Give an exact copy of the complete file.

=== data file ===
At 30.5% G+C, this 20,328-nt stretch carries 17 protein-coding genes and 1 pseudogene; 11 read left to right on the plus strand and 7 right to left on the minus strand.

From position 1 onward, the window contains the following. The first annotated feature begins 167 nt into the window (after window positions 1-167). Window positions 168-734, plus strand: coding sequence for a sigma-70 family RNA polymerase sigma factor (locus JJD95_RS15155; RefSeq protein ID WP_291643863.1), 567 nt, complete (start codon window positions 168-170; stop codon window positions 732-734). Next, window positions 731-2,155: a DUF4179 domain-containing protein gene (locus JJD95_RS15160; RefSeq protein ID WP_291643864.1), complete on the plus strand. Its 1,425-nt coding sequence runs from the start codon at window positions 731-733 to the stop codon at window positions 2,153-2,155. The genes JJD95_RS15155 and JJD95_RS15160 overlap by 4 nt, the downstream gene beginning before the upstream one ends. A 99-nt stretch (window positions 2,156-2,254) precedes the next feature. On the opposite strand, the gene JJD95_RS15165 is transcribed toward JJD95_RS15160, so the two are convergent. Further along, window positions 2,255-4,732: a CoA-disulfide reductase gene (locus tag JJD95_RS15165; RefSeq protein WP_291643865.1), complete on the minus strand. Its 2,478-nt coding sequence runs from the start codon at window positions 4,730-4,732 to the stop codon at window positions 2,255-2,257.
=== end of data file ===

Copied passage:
At 30.5% G+C, this 20,328-nt stretch carries 17 protein-coding genes and 1 pseudogene; 11 read left to right on the plus strand and 7 right to left on the minus strand.

From position 1 onward, the window contains the following. The first annotated feature begins 167 nt into the window (after window positions 1-167). Window positions 168-734, plus strand: coding sequence for a sigma-70 family RNA polymerase sigma factor (locus JJD95_RS15155; RefSeq protein ID WP_291643863.1), 567 nt, complete (start codon window positions 168-170; stop codon window positions 732-734). Next, window positions 731-2,155: a DUF4179 domain-containing protein gene (locus JJD95_RS15160; RefSeq protein ID WP_291643864.1), complete on the plus strand. Its 1,425-nt coding sequence runs from the start codon at window positions 731-733 to the stop codon at window positions 2,153-2,155. The genes JJD95_RS15155 and JJD95_RS15160 overlap by 4 nt, the downstream gene beginning before the upstream one ends. A 99-nt stretch (window positions 2,156-2,254) precedes the next feature. On the opposite strand, the gene JJD95_RS15165 is transcribed toward JJD95_RS15160, so the two are convergent. Further along, window positions 2,255-4,732: a CoA-disulfide reductase gene (locus tag JJD95_RS15165; RefSeq protein WP_291643865.1), complete on the minus strand. Its 2,478-nt coding sequence runs from the start codon at window positions 4,730-4,732 to the stop codon at window positions 2,255-2,257.